Since the laws governing parental relocation vary from jurisdiction to jurisdiction, a parent trying to block the relocation of his or her children must understand and follow the detailed rules to prevent that relocation. The custodial parent who fails to follow the rules can loose custody. State laws may stipulate:
> The custodial parent seeking to relocate must modify the noncustodial parent well in advance. Many state laws specify the timelines for notification. Those same laws also provide specific instructions regarding the information included in the notification. In states that require notification, the other parent may also usually file an objection to the relocation or file a motion to prevent the relocation.
> Some states require not only notification, but consent of the other parent. In the event the both parents do not consent, the parent seeking to relocate must bring a motion seeking permission of the court. This often would include a request for a change in custody.
>In disputed cases, courts decide based on legal presumptions and burdens of proof. The particular legal presumptions and burdens of proof in each state dictate how a case should be presented and provide clues into the potential success or failure of a motion to relocate.
The noncustodial parent who maintains consistent contact of his or her children is a better position to object to relocation of a child by the other parent. The parent who remains actively involved in his or her child’s life – his schooling, medical care and extracurricular activities — can use these facts in support of his or her claims. A parent with limited involvement has a greatly diminished chance to contest the relocation.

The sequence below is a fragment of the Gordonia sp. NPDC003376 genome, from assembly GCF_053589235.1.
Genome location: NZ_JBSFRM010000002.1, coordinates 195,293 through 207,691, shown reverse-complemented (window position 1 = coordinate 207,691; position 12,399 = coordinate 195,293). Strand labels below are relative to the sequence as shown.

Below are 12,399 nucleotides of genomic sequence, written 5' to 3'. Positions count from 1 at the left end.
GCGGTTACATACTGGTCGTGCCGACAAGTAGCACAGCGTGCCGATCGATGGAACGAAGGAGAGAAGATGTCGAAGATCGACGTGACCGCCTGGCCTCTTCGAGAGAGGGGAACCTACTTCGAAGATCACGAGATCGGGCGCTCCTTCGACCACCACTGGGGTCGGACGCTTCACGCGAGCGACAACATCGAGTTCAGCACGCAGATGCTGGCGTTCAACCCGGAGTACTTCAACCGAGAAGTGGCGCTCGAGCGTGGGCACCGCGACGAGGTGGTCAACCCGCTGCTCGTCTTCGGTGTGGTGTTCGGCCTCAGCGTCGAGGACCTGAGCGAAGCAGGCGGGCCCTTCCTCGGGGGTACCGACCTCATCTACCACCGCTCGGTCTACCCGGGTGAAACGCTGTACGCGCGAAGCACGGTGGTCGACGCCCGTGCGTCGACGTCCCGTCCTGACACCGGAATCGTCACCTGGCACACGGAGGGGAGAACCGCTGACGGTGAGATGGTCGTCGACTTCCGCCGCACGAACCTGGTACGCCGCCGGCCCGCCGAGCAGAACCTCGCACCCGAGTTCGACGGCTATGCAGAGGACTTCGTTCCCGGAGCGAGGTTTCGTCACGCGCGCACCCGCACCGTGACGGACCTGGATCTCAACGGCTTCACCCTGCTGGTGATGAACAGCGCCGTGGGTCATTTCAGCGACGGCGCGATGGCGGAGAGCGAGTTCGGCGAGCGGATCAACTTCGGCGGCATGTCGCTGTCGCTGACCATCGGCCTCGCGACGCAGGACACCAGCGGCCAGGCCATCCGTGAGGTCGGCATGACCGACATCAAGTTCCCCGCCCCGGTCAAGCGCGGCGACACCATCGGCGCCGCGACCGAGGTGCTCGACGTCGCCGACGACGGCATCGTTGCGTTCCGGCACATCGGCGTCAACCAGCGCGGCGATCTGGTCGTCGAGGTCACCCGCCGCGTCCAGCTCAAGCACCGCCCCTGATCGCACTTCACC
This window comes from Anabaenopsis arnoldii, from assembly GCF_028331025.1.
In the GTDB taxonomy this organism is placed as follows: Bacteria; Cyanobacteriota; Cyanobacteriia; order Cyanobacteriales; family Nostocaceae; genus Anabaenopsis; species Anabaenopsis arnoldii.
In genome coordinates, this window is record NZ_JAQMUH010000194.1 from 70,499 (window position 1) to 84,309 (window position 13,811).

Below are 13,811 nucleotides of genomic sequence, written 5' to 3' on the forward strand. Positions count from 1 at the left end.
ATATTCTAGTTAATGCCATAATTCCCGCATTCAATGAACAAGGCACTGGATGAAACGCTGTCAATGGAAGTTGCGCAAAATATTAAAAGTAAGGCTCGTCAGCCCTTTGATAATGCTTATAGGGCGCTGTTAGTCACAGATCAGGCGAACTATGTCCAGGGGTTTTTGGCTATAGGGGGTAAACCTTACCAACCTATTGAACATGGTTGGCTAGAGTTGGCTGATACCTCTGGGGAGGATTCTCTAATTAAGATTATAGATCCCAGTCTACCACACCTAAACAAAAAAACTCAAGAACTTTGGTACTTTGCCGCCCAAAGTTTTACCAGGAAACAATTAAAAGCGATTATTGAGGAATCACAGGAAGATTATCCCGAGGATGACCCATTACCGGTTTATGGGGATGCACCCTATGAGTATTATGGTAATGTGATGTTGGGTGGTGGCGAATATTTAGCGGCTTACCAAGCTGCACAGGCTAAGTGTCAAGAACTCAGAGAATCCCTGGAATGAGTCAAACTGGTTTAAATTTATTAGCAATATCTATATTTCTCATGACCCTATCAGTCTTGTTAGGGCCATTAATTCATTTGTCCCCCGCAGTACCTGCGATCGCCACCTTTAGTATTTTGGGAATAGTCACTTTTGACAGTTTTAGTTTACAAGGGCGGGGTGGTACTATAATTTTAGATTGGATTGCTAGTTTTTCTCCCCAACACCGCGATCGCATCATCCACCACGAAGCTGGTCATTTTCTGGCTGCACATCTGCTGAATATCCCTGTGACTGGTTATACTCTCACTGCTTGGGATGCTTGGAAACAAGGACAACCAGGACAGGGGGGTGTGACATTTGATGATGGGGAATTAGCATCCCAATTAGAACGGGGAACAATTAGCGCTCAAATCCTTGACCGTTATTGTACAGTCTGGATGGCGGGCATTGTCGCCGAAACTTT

The presumption whether to allow or disallow a relocation may depend and change based on the custodial situation.
For example, in many jurisdictions, when the custodial parent with primary physical custody seeks to relocate, the noncustodial parent faces a rebuttable presumption that move is permitted, but demonstrating that “the detrimental effect of the relocation outweighs the benefit of the change to the child” may rebut the presumption.
Detrimental effects include a diminution in the noncustodial parent’s from what it had been. As a result, for the noncustodial parent, involvement before the requested relocation can be critical. For noncustodial fathers, who often feel at a disadvantage in relocation battled, the fight may be in gaining joint custody from the outset. Every agreement that diminishes his role may have significant impact later in fighting relocation.
In a divorce, each parent’s intentions for the future should be established, particularly whether they have any intention of relocating. If it is established that the best interests of the children to remain in a certain school district as part of an initial divorce order, relocation may be significantly impaired in the future. Such restrictions must be considered in any divorce decree because a failure to address this issue may leave a parent exposed to potential relocation.
That presumption may change, however, if the parents share physical custody. In such cases, the presumption that exists is often to deny the relocation. Again, presenting evidence that the relocation is in the child’s best interest and that it will not interfere substantially with the nonmoving parent’s relationship to his or her child may rebut that presumption.